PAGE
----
Are we witnessing a new awakening of religious conservatives to the political process? Is that a good thing? Or, rather, what safeguards might we put in place, what lessons might we learn from past failures, in order to make sure that this is a good thing?
I’m not eager to write another post that references Robert Jeffress, but the unflappable pastor of the First Baptist Church of Dallas raised several important issues when he promoted Rick Perry and called Mormonism a “cult” at the Values Voters Convention. Those issues were: (1) Is it legitimate to include religious beliefs as a part of our assessment of a candidate? (2) Is it fair and accurate to say that Mormonism is a cult? And (3) is it appropriate for pastors to endorse political candidates?
I agree with Jeffress that “a candidate’s faith matters” and voters are not remiss in considering a candidate’s faith and how it might shape his or her actions (although I believe we should have greatest concern for the candidate’s values and character and how they would shape the candidate’s policy decisions and responses in crisis). I do not believe a Christian should vote for a candidate simply because he is a Christian; but given equally qualified candidates, I cannot condemn a voter for choosing the one who shares his deepest convictions and intuitions about the world. I just happen to believe that Mormons share an enormous expanse of moral, familial and social values with evangelicals, so I disagree with him that Mitt Romney stands at a disadvantage on this point. Also, I’ve explained in two posts (here and here) why I disagree with the characterization of Mormonism as a “cult.” But I’ve not yet addressed the third issue. Should pastors endorse candidates?
Jeffress himself sought to thread the needle, as this video of his address to his congregation shows. He would, he says, “never officially endorse anyone…from the pulpit of this church,” both because the IRS frowns upon it and because “this pulpit is too sacred” and “that’s not what the pulpit is about.” At one point, Jeffress said, he did not believe that he would ever personally endorse a candidate either. In the midst of a series of sermons called “Twilight’s Last Gleaming,” however, pastor Jeffress became convinced that we as individual Christians “have the responsibility to stand up, to push back against evil.” So as “a private citizen and an American,” Jeffress decided that he should “use whatever influence I might have to try to elect a godly leader and place him in the White House.” So he has personally endorsed Rick Perry, but will not officially endorse him from the pulpit — and people of all political persuasions, he said, should find a home at First Baptist, where the primary purpose is always to preach the Word and the gospel of Christ.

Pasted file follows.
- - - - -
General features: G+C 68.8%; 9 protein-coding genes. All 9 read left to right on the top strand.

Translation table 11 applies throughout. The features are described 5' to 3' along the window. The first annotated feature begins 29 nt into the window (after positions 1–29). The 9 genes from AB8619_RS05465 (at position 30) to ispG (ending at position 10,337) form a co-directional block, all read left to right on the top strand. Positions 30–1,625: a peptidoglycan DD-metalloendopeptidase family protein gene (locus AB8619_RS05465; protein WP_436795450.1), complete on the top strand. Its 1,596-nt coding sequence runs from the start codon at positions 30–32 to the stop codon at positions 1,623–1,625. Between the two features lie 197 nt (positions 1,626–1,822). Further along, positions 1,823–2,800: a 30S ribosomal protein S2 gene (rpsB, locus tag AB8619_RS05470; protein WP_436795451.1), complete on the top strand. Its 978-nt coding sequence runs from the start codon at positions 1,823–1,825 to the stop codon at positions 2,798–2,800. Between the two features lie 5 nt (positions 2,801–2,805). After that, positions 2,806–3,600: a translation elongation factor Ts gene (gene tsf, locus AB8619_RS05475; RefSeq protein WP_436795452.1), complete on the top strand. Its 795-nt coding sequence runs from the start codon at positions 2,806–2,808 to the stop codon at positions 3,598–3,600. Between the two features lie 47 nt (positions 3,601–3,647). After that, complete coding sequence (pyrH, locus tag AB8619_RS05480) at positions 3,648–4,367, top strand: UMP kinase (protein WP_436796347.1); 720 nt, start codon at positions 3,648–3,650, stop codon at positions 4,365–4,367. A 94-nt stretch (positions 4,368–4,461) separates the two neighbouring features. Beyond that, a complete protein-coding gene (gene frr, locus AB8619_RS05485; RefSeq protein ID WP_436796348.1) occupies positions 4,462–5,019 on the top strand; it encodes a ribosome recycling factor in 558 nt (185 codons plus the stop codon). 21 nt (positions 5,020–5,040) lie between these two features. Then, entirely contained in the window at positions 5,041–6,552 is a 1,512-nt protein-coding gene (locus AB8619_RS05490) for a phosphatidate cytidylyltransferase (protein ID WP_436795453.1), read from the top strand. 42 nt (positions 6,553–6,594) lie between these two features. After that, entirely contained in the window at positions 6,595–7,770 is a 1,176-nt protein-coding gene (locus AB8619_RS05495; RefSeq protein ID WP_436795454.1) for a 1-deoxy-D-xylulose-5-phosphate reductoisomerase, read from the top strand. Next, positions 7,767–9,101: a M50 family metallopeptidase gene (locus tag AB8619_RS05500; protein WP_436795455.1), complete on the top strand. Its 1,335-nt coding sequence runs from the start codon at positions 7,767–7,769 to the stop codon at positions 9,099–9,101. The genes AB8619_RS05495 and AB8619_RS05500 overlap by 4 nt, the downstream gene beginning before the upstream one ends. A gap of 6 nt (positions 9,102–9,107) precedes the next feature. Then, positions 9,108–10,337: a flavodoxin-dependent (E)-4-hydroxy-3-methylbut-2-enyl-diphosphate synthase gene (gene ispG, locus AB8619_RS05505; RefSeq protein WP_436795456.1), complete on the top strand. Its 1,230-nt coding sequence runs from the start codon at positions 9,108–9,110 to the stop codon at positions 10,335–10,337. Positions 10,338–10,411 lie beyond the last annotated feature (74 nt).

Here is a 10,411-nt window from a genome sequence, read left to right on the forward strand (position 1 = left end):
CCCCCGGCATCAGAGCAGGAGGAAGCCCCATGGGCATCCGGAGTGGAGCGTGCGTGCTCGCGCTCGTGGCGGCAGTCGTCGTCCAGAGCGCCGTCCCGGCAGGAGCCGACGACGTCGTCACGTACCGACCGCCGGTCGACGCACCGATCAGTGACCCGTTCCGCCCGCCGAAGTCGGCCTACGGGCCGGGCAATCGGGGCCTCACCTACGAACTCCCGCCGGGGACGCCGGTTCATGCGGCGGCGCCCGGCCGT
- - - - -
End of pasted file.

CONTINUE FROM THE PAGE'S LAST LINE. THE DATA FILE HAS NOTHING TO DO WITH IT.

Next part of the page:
Now, before people get carried away, this is neither theocracy nor dominionism. Jeffress is not saying that only Christians should have positions of authority, or that Christians are called to exercise dominion over all the levers of power. Neither is he saying that the religious freedoms of non-Christians should be curtailed. He’s merely saying that our culture and our community as a nation have so deteriorated that it’s especially urgent right now to elect a godly leader. Since God blesses nations that honor him and honor his Word, “we must have godly leaders who embrace biblical principles.”
This is a live issue. The federal government’s reckless mismanagement of the economy, and the continued deterioration of our collective moral culture, has inspired a new wave of conservative Christian political activism — especially noteworthy amongst pastors. Take Iowa, for example. According to pastor Jamie Johnson of Story City, Iowan pastors were roused from their apolitical slumbers by legislation and a Supreme Court decision that seemed to attack Christian values and freedom of religion. Three Iowa Supreme Court justices who ruled with the majority were voted off the bench, and now pastors are “much more enthused than they were four years ago” to shape the election’s outcome.
Since some congregants prefer their pulpits without politics, says Kerry Jech of Marshalltown, Iowa, pastors like himself “take the fire” for their political activities. Yet the issues at stake in the 2012 election are so important, he says, that he only wishes more would join the cause, for failing to engage the political sphere in these circumstances is failing to defend the flock.